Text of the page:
Adding further to this now long-recognised capability gap is the glaring loss of maritime strike capability, particularly following the retirement of the final Perth Class guided missile destroyer in 2006 and critically for operating independently in the Indo-Pacific, the end of Australia’s fixed-wing, fleet air arm with the retirement of the HMAS Sydney and HMAS Melbourne aircraft carriers without replacement in the 1980s, something highlighted in a recent piece for ASPI’s Strategist by Vice Admiral (ret’d) and former Chief of Navy, David Shackleton, who said: “By 2006, when the RAN’s final Anzac frigate, HMAS Perth, was commissioned, the class had 64 cells, but the ESSMs they contained were to be used for self-defence. In the interim, two of six older Perry Class ships were decommissioned to provide funds to upgrade the remaining four, including adding eight VLS cells. That gave each ship 48 cells, and an improved capability with the longer-range SM-2. After modernisation, the Perry Class went from six ships to four, but the total number of cells went from 240 to 192.”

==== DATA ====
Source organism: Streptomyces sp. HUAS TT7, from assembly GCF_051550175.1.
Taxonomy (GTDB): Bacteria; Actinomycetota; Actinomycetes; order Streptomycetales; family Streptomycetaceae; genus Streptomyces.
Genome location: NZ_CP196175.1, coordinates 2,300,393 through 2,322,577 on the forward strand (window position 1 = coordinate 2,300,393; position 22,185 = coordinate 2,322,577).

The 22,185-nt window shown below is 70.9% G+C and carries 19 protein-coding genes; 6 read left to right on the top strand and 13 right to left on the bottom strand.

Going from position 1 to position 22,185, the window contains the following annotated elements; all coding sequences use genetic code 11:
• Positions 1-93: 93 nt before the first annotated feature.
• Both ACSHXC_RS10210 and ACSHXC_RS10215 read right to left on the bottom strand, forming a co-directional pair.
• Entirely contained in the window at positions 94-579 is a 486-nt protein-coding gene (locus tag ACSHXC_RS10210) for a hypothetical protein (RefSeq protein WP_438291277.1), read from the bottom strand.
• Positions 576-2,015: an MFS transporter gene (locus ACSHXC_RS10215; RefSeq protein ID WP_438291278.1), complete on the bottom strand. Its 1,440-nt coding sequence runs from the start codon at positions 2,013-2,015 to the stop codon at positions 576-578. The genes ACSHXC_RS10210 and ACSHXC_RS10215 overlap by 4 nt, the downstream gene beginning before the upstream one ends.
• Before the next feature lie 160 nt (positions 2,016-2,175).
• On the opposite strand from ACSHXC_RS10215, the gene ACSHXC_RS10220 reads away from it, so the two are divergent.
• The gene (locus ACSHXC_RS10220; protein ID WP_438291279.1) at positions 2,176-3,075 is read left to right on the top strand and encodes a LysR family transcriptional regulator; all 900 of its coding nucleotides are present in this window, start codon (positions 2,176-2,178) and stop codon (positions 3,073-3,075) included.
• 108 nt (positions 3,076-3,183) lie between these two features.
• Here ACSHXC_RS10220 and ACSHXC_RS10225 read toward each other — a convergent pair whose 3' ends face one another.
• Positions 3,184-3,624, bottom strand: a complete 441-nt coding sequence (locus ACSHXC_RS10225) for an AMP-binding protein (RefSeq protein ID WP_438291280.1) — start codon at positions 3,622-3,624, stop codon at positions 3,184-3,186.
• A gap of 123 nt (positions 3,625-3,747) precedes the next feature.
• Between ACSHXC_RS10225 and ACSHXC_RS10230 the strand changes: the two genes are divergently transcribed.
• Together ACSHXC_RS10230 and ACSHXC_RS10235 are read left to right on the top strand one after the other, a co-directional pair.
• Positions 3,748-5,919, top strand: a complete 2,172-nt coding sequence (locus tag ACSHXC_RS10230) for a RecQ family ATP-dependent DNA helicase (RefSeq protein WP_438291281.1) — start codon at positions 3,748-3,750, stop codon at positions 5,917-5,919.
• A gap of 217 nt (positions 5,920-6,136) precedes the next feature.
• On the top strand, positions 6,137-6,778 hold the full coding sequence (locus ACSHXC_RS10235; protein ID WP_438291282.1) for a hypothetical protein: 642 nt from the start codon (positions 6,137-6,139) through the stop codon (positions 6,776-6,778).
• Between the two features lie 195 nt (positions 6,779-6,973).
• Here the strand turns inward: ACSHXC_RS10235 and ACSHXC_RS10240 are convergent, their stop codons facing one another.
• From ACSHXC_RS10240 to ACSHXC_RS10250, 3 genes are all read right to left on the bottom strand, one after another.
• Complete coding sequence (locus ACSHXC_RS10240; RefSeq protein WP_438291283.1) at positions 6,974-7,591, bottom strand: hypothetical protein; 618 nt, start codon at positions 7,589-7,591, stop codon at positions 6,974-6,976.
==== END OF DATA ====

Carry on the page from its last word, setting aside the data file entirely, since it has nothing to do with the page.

With the Albanese Government’s growing emphasis on developing ‘Impactful Projection’ and extending the nation’s capacity to engage more directly across the Indo-Pacific, does a return to fixed-wing naval aviation provide Australia, and its allies with a much needed strategic and tactical force multiplier?
Japan’s return to carrier ops
The Japanese government has closely monitored the rise of the Chinese Navy and its growing force of aircraft carriers and territorial ambitions particularly in the South China Sea (SCS) and the southern Ryukyu and Senkaku Islands.